Our Projects

Darwin and the AstroPlant Project

What is AstroPlant?

Plants provide sustenance, oxygen and a sense of mental wellbeing, all of which can be hard to find in space. Being able to grow plants on space missions is valuable, but it’s also challenging. To make it easier, the European Space Agency needs more data on how different plants behave under different conditions, and AstroPlant is a way the public can help to gather that information.

The AstroPlant project lets anyone who’s interested grow plants in a small, enclosed system, similar to the ones used on the International Space Station. You can remotely change the conditions the plants are growing in, monitor how they’re doing and submit your findings through an app. If they do well, that can help to tell the European Space Agency what plants might thrive on space stations. If the plants die immediately, that’s valuable information as well; it’s easier to grow plants successfully in space if you already know what can go wrong.

Below, you can find our diary entries from our own experience growing an AstroPlant, and some more general articles about growing plants in space. It’s a fascinating topic, and we’re taking a look both at its history and at newer developments.

AstroPlant: plants on the moon

Can plants grow on the moon? This post takes a look at experiments with plant growth in lunar soil, and on the Chang’e 4 lunar lander.

AstroPlant: space medicine

Can we grow medicine in space? This post looks at why bone density is a problem for astronauts, and how specialised lettuce might be able to help.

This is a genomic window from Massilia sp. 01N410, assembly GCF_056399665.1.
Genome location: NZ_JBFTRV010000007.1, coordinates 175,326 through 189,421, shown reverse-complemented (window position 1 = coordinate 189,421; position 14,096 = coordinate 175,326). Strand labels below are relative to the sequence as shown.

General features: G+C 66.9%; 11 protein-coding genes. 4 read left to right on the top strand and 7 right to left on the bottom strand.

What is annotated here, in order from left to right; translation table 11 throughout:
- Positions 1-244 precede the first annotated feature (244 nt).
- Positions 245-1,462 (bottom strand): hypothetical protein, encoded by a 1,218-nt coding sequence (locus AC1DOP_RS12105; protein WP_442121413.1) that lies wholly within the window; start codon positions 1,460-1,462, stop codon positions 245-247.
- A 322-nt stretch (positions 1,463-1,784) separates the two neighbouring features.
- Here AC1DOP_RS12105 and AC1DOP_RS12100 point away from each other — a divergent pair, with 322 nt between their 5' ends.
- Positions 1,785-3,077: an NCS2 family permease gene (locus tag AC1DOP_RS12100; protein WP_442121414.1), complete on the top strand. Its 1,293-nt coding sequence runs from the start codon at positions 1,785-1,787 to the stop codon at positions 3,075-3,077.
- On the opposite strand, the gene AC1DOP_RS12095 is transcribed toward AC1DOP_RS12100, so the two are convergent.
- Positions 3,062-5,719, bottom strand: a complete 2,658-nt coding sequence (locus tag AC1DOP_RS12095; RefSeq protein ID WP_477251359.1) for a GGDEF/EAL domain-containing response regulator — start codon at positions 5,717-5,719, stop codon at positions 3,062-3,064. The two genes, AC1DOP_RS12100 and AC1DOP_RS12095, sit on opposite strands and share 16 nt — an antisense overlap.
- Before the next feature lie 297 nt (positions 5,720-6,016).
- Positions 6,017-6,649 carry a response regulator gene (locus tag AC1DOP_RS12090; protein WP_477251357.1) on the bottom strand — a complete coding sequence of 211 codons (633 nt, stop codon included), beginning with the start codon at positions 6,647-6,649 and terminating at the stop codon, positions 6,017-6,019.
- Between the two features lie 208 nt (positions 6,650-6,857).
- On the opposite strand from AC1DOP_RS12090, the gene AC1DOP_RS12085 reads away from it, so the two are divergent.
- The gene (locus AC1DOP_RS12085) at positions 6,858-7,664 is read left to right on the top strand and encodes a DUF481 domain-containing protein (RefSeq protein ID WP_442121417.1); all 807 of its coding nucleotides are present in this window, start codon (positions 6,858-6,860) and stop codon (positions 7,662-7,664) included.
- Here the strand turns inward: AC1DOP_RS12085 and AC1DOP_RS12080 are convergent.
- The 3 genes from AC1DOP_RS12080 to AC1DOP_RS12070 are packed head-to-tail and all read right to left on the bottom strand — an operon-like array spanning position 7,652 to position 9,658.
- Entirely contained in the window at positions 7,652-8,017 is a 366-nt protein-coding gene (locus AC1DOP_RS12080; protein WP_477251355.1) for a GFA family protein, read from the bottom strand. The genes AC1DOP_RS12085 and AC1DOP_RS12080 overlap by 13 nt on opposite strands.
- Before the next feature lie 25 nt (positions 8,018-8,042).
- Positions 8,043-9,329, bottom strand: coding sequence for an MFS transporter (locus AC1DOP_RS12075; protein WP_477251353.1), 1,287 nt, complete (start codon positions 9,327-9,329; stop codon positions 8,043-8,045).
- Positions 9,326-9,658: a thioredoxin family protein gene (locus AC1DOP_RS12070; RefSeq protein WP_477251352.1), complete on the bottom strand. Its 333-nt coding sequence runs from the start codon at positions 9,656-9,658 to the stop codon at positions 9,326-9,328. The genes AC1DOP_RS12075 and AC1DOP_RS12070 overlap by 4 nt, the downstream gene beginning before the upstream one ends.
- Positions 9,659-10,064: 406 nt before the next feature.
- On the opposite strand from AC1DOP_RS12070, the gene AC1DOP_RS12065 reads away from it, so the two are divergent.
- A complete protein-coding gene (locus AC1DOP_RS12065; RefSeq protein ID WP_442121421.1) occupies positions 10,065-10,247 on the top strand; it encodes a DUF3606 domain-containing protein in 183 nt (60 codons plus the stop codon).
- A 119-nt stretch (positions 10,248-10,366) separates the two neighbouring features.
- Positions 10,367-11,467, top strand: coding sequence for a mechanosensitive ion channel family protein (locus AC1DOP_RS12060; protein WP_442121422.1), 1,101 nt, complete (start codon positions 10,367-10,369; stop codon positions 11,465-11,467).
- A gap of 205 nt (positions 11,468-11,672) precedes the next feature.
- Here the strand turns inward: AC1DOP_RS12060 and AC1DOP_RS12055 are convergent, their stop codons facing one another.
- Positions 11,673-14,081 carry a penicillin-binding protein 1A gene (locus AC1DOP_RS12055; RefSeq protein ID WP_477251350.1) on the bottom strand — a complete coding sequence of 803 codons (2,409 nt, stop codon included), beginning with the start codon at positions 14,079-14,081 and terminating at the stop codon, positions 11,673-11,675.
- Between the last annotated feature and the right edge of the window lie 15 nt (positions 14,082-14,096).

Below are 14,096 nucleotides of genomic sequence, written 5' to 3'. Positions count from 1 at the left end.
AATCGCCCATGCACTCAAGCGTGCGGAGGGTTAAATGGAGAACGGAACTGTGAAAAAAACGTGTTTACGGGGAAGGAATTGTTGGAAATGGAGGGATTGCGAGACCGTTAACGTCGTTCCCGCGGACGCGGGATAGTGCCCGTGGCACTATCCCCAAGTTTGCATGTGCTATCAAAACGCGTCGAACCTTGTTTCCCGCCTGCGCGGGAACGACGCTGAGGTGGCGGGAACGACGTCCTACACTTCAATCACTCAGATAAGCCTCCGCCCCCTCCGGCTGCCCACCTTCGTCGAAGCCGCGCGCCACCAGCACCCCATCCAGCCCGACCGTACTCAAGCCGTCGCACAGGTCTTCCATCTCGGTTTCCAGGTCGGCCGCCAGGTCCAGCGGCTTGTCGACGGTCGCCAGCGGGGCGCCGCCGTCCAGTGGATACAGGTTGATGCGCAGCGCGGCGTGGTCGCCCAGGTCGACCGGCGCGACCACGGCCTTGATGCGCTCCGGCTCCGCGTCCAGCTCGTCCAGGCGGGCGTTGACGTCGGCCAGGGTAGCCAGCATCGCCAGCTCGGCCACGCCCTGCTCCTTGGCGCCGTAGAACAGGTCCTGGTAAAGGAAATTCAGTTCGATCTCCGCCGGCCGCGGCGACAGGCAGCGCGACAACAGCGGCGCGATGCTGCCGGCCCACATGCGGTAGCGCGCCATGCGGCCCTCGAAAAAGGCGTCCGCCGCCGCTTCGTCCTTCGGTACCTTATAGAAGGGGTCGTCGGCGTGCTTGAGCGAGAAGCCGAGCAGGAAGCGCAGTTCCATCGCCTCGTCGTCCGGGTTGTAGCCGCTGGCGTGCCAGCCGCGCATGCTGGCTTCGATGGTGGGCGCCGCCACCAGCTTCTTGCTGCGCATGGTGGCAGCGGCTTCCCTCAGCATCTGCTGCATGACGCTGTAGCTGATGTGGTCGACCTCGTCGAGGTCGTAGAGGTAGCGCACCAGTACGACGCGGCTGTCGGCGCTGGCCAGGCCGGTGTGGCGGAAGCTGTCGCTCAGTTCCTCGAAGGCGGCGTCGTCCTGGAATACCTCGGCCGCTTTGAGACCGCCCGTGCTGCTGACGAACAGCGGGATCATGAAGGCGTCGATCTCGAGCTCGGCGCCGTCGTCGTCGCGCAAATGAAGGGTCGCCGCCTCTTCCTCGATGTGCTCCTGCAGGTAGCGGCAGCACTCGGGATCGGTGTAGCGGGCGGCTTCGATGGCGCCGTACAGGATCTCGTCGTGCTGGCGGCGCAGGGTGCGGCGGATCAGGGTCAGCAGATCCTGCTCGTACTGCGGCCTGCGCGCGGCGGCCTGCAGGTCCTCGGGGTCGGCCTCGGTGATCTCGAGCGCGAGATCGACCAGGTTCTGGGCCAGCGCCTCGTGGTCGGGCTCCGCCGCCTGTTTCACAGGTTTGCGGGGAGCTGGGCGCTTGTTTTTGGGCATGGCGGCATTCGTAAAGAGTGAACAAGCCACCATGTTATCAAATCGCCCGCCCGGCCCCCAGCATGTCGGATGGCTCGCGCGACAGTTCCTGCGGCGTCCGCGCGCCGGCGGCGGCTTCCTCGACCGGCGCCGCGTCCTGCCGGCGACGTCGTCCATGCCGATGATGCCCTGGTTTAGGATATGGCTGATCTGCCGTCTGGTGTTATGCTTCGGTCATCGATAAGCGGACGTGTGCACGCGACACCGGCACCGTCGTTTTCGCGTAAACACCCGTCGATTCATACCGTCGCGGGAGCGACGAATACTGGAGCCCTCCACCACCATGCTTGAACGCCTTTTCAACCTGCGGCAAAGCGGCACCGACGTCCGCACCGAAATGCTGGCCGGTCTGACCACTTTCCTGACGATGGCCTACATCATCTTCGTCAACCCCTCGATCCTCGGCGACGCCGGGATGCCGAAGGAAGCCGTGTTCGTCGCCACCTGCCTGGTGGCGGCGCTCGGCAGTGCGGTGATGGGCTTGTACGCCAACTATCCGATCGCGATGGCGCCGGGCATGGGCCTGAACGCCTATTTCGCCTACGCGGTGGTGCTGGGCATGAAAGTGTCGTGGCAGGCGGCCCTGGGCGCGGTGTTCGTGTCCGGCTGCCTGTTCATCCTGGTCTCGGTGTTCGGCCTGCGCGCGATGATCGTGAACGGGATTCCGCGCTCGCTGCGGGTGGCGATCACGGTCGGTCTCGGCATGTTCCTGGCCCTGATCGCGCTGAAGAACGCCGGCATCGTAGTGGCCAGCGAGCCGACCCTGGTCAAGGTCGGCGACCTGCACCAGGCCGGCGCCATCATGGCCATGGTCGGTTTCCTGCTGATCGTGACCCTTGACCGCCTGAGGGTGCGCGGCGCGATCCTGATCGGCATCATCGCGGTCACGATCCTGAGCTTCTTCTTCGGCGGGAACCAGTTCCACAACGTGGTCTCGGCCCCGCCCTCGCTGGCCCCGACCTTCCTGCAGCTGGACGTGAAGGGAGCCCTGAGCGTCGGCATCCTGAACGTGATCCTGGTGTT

AstroPlant: space spice

Does food taste different in space? This post takes a look at the chilli peppers growing on the ISS, and at why spicy food is popular with astronauts.

AstroPlant: painting pak choi

In this post, we’re talking about the latest crop on the International Space Station, and about how paintbrushes can help with pollination.

AstroPlant: seeds in space

Let’s take a look at some of the research that’s brought us to this point: the earliest experiments involving plant matter in space.

AstroPlant update, week 4

Alas, our basil has met an unfortunate fate. Its end has things to teach the AstroPlant project, though, just as its life did.

AstroPlant update, week 3

Now that the plant’s been around for a few weeks, it’s easy to forget how remarkable it is that it can survive in its current environment.

AstroPlant update, week 2

After the first week, we concluded that we could probably trust our AstroPlant to survive if we glanced away for a moment.

AstroPlant update, week 1

Our involvement in the AstroPlant project got off to an eventful start, even if it wasn’t necessarily the start we would have wanted.